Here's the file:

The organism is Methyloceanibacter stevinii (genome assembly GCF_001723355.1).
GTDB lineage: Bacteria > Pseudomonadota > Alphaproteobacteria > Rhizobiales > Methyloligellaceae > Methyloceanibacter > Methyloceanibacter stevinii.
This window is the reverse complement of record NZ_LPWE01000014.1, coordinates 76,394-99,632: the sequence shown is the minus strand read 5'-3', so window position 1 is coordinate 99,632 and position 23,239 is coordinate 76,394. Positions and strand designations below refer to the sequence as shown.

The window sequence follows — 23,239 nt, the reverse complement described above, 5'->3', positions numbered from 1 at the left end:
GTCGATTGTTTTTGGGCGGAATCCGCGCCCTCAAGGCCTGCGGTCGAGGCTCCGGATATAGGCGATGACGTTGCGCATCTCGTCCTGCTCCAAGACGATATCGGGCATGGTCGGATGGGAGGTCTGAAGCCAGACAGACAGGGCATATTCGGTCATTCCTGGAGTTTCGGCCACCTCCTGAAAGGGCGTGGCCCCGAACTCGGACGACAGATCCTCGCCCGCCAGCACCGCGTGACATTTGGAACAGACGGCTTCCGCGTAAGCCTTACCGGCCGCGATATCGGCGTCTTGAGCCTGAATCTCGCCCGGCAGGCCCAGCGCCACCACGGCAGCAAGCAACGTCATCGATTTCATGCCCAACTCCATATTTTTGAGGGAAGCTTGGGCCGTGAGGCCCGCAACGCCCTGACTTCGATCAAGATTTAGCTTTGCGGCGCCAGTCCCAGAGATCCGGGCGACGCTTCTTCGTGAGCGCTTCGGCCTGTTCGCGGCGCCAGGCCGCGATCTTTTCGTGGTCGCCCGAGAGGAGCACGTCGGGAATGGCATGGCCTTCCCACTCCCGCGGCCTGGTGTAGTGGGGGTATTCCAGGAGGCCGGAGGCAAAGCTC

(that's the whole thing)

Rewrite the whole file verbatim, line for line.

The organism is Methyloceanibacter stevinii (genome assembly GCF_001723355.1).
GTDB lineage: Bacteria > Pseudomonadota > Alphaproteobacteria > Rhizobiales > Methyloligellaceae > Methyloceanibacter > Methyloceanibacter stevinii.
This window is the reverse complement of record NZ_LPWE01000014.1, coordinates 76,394-99,632: the sequence shown is the minus strand read 5'-3', so window position 1 is coordinate 99,632 and position 23,239 is coordinate 76,394. Positions and strand designations below refer to the sequence as shown.

The window sequence follows — 23,239 nt, the reverse complement described above, 5'->3', positions numbered from 1 at the left end:
GTCGATTGTTTTTGGGCGGAATCCGCGCCCTCAAGGCCTGCGGTCGAGGCTCCGGATATAGGCGATGACGTTGCGCATCTCGTCCTGCTCCAAGACGATATCGGGCATGGTCGGATGGGAGGTCTGAAGCCAGACAGACAGGGCATATTCGGTCATTCCTGGAGTTTCGGCCACCTCCTGAAAGGGCGTGGCCCCGAACTCGGACGACAGATCCTCGCCCGCCAGCACCGCGTGACATTTGGAACAGACGGCTTCCGCGTAAGCCTTACCGGCCGCGATATCGGCGTCTTGAGCCTGAATCTCGCCCGGCAGGCCCAGCGCCACCACGGCAGCAAGCAACGTCATCGATTTCATGCCCAACTCCATATTTTTGAGGGAAGCTTGGGCCGTGAGGCCCGCAACGCCCTGACTTCGATCAAGATTTAGCTTTGCGGCGCCAGTCCCAGAGATCCGGGCGACGCTTCTTCGTGAGCGCTTCGGCCTGTTCGCGGCGCCAGGCCGCGATCTTTTCGTGGTCGCCCGAGAGGAGCACGTCGGGAATGGCATGGCCTTCCCACTCCCGCGGCCTGGTGTAGTGGGGGTATTCCAGGAGGCCGGAGGCAAAGCTC